By Amy Silverman
By Olivia LaVecchia
By Monica Alonzo and Stephen Lemons
By Chris Parker
By Michael Lacey
By Weston Phippen
Maricopa County is far behind other counties when it comes to pretrial services--a program that identifies and monitors low-risk defendants before their trials rather than locking them up.
The consultants lauded Pima County as a success in diverting defendants from jail. Only 6 percent of the defendants screened by the department were arrested on new charges before their trials, which Kim Holloway, the county's pretrial services executive director, characterizes as a very good number. The county's consultants agree.
Maricopa County, three times Pima's size, also has a pretrial services department, but with only 44 employees, fewer than the 48 employees in Pima County's program. Counties the size of Maricopa, the consultants pointed out, typically have pretrial services departments with 100 or more employees. They recommmended that 32 new people be hired as soon as possible.
Similarly, the consultants' other suggestions were aimed at reducing the jail population by making the jails and courts more efficient. They suggested:
* That the county create an integrated criminal justice information system that would allow various branches of the courts and jails complex to share data. Cost: $20 million to $25 million.
* That 23 Justice Courts in 19 locations be consolidated in four regional centers, and the southeast county criminal divisions be moved downtown, to reduce the cost of transporting inmates. Cost: $5.4 million.
* That the courts eliminate unnecessary proceedings and create more efficient ways to differentiate and manage cases.
* That pretrial services begin electronic monitoring of some inmates. Cost: $783,400.
* That the bail matrix, which courts use to determine bail amounts, be updated. Cost: $150,000.
* That the county provide more programs for substance abusers and modify its drug court, making it available to more defendants.
Together, these steps would cost the county $33 million, but, the consultants wrote, would result in far larger savings.
But it's the 11th recommendation that the November election is really about. New jails will eventually be needed, the consultants concluded, because of the rapid population growth in Maricopa County.
They proposed that the county build 5,507 new beds over the next 15 years, at a cost of $1.4 billion. But the Legislature capped the sales tax at $900 million, so the county will instead build 3,000 adult beds and 388 juvenile beds if voters approve the initiative. Most of the money--about 72 percent--will be required to operate the jails once they have been built.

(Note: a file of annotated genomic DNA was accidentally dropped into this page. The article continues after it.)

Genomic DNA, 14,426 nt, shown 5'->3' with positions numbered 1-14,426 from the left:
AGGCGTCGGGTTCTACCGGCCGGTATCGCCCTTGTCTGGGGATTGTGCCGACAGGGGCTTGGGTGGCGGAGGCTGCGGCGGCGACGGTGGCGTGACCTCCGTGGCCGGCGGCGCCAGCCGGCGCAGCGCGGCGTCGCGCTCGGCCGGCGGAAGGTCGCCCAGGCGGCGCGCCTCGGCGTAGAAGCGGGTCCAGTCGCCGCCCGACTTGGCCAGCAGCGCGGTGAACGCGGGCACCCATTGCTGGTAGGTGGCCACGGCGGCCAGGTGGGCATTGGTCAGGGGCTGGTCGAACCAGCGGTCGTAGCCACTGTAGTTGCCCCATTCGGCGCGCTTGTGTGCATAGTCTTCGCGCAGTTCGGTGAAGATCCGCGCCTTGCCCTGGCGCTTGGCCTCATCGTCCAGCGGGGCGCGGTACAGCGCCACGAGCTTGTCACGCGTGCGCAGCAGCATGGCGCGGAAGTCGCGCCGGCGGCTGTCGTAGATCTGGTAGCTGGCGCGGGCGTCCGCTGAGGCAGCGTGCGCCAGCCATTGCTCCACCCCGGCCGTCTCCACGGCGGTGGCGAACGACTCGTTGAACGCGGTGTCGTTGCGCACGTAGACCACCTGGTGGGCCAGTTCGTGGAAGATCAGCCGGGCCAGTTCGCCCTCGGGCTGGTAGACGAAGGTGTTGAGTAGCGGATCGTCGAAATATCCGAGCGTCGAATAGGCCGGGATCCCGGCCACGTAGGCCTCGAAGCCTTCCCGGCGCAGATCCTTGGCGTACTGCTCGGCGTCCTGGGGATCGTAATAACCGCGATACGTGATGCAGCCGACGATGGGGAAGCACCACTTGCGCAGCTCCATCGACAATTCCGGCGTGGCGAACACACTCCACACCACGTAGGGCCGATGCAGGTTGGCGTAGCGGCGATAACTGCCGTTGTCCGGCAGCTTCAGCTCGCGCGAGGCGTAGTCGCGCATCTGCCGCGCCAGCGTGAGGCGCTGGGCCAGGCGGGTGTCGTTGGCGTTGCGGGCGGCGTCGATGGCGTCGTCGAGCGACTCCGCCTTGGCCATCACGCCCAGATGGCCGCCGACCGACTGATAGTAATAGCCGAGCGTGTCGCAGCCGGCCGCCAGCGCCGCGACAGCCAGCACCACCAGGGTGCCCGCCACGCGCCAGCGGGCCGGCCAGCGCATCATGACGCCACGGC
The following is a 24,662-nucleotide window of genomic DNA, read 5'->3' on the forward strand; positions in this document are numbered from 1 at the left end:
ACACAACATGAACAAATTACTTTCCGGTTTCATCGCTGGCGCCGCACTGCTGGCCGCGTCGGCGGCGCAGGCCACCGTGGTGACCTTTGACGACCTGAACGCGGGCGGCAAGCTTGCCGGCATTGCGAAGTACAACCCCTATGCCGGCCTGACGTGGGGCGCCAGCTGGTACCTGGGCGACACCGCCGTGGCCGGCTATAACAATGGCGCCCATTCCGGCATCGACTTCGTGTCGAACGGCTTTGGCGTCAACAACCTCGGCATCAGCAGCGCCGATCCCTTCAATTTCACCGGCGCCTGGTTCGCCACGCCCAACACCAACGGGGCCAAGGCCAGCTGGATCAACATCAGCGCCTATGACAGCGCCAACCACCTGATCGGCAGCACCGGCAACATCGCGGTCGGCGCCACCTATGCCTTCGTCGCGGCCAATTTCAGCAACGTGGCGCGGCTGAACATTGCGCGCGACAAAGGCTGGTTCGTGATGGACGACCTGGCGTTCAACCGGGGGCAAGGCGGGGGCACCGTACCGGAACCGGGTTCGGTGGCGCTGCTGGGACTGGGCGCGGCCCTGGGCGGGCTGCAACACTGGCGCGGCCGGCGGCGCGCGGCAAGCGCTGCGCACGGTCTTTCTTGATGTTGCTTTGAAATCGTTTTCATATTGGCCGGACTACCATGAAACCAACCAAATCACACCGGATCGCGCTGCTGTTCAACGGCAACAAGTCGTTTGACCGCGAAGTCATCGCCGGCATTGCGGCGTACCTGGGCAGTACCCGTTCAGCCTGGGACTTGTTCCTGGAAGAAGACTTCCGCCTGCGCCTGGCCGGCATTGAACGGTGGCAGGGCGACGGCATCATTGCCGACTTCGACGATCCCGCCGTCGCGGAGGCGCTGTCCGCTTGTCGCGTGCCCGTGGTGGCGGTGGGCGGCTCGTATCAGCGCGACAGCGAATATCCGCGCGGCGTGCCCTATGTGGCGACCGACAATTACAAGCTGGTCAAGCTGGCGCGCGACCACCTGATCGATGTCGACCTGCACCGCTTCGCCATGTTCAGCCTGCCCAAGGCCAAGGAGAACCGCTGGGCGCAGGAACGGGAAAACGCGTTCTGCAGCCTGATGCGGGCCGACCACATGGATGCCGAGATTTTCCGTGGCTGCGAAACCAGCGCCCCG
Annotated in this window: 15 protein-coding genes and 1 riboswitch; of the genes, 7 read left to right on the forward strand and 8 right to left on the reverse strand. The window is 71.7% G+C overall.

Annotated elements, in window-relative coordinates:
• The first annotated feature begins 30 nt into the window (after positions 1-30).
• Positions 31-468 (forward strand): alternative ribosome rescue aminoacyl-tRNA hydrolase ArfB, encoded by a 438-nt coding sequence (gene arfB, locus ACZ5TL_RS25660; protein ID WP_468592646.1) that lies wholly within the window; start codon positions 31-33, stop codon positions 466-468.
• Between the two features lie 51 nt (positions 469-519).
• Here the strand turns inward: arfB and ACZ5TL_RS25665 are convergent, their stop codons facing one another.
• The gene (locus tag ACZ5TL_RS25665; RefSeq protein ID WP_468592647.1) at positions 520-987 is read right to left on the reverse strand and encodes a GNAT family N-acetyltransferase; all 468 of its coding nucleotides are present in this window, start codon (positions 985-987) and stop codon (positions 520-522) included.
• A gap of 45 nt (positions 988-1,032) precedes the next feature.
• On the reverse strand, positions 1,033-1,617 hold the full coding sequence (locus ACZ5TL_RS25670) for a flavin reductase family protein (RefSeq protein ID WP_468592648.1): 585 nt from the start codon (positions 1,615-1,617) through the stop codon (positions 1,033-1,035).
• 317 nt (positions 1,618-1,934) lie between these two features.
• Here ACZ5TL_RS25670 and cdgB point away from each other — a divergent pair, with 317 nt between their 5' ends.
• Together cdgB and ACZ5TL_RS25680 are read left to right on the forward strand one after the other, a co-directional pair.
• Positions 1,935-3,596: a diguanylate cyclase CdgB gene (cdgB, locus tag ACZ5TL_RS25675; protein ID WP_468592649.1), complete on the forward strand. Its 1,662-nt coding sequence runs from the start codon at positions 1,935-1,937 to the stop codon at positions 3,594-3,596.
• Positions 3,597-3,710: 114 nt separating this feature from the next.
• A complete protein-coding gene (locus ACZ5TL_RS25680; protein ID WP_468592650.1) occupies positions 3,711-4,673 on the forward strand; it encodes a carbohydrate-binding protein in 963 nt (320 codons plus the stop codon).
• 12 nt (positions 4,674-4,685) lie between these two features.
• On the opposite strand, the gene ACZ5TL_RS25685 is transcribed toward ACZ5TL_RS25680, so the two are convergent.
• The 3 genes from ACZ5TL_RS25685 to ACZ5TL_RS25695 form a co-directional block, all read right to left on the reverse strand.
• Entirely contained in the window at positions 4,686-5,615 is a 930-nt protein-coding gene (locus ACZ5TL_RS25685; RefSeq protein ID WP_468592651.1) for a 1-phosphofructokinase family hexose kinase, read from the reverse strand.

Tom Irvine, chairman of a citizens advisory committee that reviewed the consultants' report, says he is determined that new jails won't be built without the other improvements. "It was the programs I was interested in," he says. "The programs, they're the most important part."
Irvine insists that the combination of new jails and new programs will make the sales-tax hike a good bargain.
On November 18, 1997, the citizens committee adopted nearly all of the consultants' suggestions and forwarded them to the board of supervisors. This summer, the Legislature allowed the county to put the tax on the November ballot.
If it passes, construction on a new downtown jail near the present Madison Street Jail could begin in about a year.
Not everyone, however, shares Irvine's optimism.
Barbara Cerepanya was also on the citizens committee, which, she believes, was not as independent as it should have been.
Cerepanya, an attorney appointed by Supervisor Mary Rose Wilcox to the committee, has served on other citizens advisory boards. She complains that the county employees were assigned to serve the advisory committee, suggesting that the committee was working for the county, not separately from it.
Irvine himself was an odd choice for chairman of an independent citizens committee, Cerepanya says, pointing out that as an attorney who works for the county's stadium district, Irvine seemed to have a conflict of interest.
Irvine says he made it clear at the committee's meeting that he had the dual role, and that no one raised an objection.
"It was clear to me that we were supposed to come to one conclusion, and that was that the county needed a new jail," Cerepanya charges.
Arpaio in particular made this overt, she says. At an early meeting, Cerepanya remembers the sheriff telling the committee that its job was a simple one: to figure out how big the new jail should be and then how to pay for it. His comments are recorded in the committee's minutes.
Cerepanya says the county's interest in the jail became even more evident after a peculiar incident--the strange case of the canceled meeting.
The committee was supposed to meet with the consultants. But county staffers canceled the meeting and gave no reason.
Then, Cerepanya says, she received a phone call from one of the consultants who told her the meeting was still on, but that Irvine, the committee chairman, was the only member still going.
"You should have seen the look on [county employee] Trina Belanger's face, like a heart attack. We just sat down and acted like we were supposed to be there and asked for copies of things. And they acted like it was no big deal and that they hadn't tried to fuck us," Cerepanya says.